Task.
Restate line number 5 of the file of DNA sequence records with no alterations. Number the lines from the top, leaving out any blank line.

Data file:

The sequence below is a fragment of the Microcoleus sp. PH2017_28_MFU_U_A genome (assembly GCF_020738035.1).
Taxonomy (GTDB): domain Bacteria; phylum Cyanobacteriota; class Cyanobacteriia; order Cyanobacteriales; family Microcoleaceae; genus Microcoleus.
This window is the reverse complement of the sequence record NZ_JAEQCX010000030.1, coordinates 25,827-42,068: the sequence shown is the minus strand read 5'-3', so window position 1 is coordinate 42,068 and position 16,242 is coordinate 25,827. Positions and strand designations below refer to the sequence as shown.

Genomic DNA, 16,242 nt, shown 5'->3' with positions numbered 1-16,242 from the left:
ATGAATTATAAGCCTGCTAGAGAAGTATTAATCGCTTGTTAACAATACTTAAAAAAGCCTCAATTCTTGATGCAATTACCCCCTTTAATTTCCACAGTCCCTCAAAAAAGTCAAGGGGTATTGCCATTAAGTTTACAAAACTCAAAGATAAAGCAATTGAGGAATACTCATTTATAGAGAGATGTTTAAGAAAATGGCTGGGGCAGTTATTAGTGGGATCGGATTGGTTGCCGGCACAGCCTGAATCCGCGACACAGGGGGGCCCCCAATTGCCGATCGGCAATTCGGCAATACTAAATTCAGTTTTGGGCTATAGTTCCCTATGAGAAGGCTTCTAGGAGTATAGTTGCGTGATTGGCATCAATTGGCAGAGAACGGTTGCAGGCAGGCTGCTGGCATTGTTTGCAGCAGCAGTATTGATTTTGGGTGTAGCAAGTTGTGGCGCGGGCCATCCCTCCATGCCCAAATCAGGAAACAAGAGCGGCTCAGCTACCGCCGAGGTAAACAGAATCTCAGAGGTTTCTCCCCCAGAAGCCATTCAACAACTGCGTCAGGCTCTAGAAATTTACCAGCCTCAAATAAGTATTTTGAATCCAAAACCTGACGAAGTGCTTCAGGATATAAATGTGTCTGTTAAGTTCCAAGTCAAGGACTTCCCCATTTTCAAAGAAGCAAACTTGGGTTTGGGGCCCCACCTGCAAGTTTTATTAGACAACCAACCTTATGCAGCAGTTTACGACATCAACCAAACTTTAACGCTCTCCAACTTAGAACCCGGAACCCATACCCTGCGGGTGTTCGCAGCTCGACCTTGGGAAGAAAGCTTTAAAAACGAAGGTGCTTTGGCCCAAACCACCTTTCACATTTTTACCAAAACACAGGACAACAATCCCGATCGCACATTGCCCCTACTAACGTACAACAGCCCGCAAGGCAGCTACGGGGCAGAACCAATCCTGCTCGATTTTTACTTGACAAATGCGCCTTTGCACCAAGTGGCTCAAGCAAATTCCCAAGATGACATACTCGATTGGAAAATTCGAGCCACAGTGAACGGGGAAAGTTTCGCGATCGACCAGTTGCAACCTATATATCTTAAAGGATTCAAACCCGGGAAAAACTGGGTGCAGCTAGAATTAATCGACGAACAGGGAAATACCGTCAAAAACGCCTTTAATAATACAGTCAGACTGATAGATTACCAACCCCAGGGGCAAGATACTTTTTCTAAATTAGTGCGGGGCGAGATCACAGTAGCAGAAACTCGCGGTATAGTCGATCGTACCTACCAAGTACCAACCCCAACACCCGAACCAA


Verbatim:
ATGAATTATAAGCCTGCTAGAGAAGTATTAATCGCTTGTTAACAATACTTAAAAAAGCCTCAATTCTTGATGCAATTACCCCCTTTAATTTCCACAGTCCCTCAAAAAAGTCAAGGGGTATTGCCATTAAGTTTACAAAACTCAAAGATAAAGCAATTGAGGAATACTCATTTATAGAGAGATGTTTAAGAAAATGGCTGGGGCAGTTATTAGTGGGATCGGATTGGTTGCCGGCACAGCCTGAATCCGCGACACAGGGGGGCCCCCAATTGCCGATCGGCAATTCGGCAATACTAAATTCAGTTTTGGGCTATAGTTCCCTATGAGAAGGCTTCTAGGAGTATAGTTGCGTGATTGGCATCAATTGGCAGAGAACGGTTGCAGGCAGGCTGCTGGCATTGTTTGCAGCAGCAGTATTGATTTTGGGTGTAGCAAGTTGTGGCGCGGGCCATCCCTCCATGCCCAAATCAGGAAACAAGAGCGGCTCAGCTACCGCCGAGGTAAACAGAATCTCAGAGGTTTCTCCCCCAGAAGCCATTCAACAACTGCGTCAGGCTCTAGAAATTTACCAGCCTCAAATAAGTATTTTGAATCCAAAACCTGACGAAGTGCTTCAGGATATAAATGTGTCTGTTAAGTTCCAAGTCAAGGACTTCCCCATTTTCAAAGAAGCAAACTTGGGTTTGGGGCCCCACCTGCAAGTTTTATTAGACAACCAACCTTATGCAGCAGTTTACGACATCAACCAAACTTTAACGCTCTCCAACTTAGAACCCGGAACCCATACCCTGCGGGTGTTCGCAGCTCGACCTTGGGAAGAAAGCTTTAAAAACGAAGGTGCTTTGGCCCAAACCACCTTTCACATTTTTACCAAAACACAGGACAACAATCCCGATCGCACATTGCCCCTACTAACGTACAACAGCCCGCAAGGCAGCTACGGGGCAGAACCAATCCTGCTCGATTTTTACTTGACAAATGCGCCTTTGCACCAAGTGGCTCAAGCAAATTCCCAAGATGACATACTCGATTGGAAAATTCGAGCCACAGTGAACGGGGAAAGTTTCGCGATCGACCAGTTGCAACCTATATATCTTAAAGGATTCAAACCCGGGAAAAACTGGGTGCAGCTAGAATTAATCGACGAACAGGGAAATACCGTCAAAAACGCCTTTAATAATACAGTCAGACTGATAGATTACCAACCCCAGGGGCAAGATACTTTTTCTAAATTAGTGCGGGGCGAGATCACAGTAGCAGAAACTCGCGGTATAGTCGATCGTACCTACCAAGTACCAACCCCAACACCCGAACCAA